Anchorage, ALASKA—Good physical and mental functioning is considered a sign of successful aging, along with an engaging social life and financial security. Health problems can change everything.
Henry Porter, of Yakutat, entered an assisted living home in Anchorage a month and a half ago. Porter is 65, and has been on disability since he was 52 due to rheumatoid arthritis, and arthritis of the spine.
“I was living by myself, taking care of myself. It’s been do-able up until this last flare-up I had last April. Arthritis can be dormant, active,” says Porter. “This flare-up was real bad. My knees swelled up until I couldn’t hardly bear my weight on them. That’s when I ran into the problems with the reactions to medications. From April to September, I lost 50 pounds.”
Porter is 5’9” and normally weighs 190 pounds. Now he weighs 135. He’s being fed through a tube to his stomach while doctors try to resolve his problems with swallowing.
He says he entered the home with a sense of relief, even though communal living is different from living alone.
“So it’s been a change, but I tell you, it’s a welcome change,” says Porter. “It was getting difficult for me to do the simplest things, like go to the restroom by myself. They’re here 24 hours assisting.”
Don Thibedeau is a social worker at a nursing home, the Denali Center, in Fairbanks. He says the home provides short-term care for people recovering from an injury or surgery, and long-term care for people with dementia, or with restricted mobility due to the effects of a stroke, diabetes, or heart disease, for instance. While people sometimes dread and resist giving up their independence, Thibedeau says Porter’s reaction is not uncommon.
“You know just recently we had a few admissions, and the people knew that they were coming here. And the way they worded it to me is, ‘Is it okay if I live there for the rest of my life?’ They really very much were aware that it was becoming way too difficult to manage things at home,” says Thibedeau.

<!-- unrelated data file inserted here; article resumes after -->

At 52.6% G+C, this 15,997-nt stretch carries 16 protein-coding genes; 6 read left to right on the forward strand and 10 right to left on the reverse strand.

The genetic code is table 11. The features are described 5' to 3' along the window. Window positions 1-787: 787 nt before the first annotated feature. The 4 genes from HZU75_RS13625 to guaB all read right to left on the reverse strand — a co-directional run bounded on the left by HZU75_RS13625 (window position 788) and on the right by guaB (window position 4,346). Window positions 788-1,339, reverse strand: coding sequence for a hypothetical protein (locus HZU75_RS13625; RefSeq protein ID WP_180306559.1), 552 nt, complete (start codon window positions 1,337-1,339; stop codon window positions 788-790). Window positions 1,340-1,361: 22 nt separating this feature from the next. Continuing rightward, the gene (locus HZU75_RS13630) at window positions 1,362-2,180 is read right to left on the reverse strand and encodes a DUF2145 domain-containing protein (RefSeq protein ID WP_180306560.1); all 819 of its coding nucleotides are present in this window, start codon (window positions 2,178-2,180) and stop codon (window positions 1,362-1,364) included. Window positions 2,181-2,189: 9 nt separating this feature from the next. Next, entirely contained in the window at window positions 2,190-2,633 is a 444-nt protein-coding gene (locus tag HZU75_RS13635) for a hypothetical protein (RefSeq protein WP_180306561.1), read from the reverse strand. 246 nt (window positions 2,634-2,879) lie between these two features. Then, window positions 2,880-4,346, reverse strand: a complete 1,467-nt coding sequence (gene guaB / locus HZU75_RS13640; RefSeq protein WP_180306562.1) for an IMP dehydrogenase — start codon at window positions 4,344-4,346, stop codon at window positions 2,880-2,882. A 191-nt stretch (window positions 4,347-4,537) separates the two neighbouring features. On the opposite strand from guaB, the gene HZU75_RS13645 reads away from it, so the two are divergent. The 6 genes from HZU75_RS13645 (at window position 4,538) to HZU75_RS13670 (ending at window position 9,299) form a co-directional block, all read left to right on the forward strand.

That relief comes at a cost, though. Porter receives social security disability, and, as a former commercial fisherman, gets revenue from a halibut Community Development Quota. He owns a house. As a Tlingit Indian, he receives medical care through the Indian Health Service. But he says he’s paying the tab for the assisted living.
“I’m not going to be able to afford it much longer. I’m applying for a Medicaid waiver, where I sign over all my assets. I think this is the way it works. You sign over all your assets to a trust fund. They spend it down over the years. Once you spend it down, they cover all your expenses after that. You get $100 a month [allowance].”
Porter says he’s hoping his health will improve to the point where he can do some work to earn money. “I’m in no shape right now. But I might bounce back. Maybe there’ll be a miracle cure.”
Porter has some advice for younger people.
“Start planning early for your retirement. When you’re younger you feel like ‘oh, my golly, fifty’s never coming.’ Then fifty comes and goes and you’ve gone right on by. Retirement age comes a lot sooner than you think. And it takes quite a substantial savings to get anywhere close to what you were making before you were retired. So save early, save over a longer period of time. It’s less hurtful that way.”
According to the Centers for Disease Control and Prevention, the overall rate of people in Alaska whose activities were limited in 2012 due to physical, mental or emotional problems was 20%, a number that goes up to 34.2 percent for people age 65 and up.
This is part four in a six-part series by Joaqlin Estus on "Aging in Alaska" for Koahnic Broadcast’s KNBA Public Radio (broadcasting Alaskan Native voices), made possible through a MetLife Foundation Journalists in Aging Fellowship, a project of New Media and the Gerontological Society of America.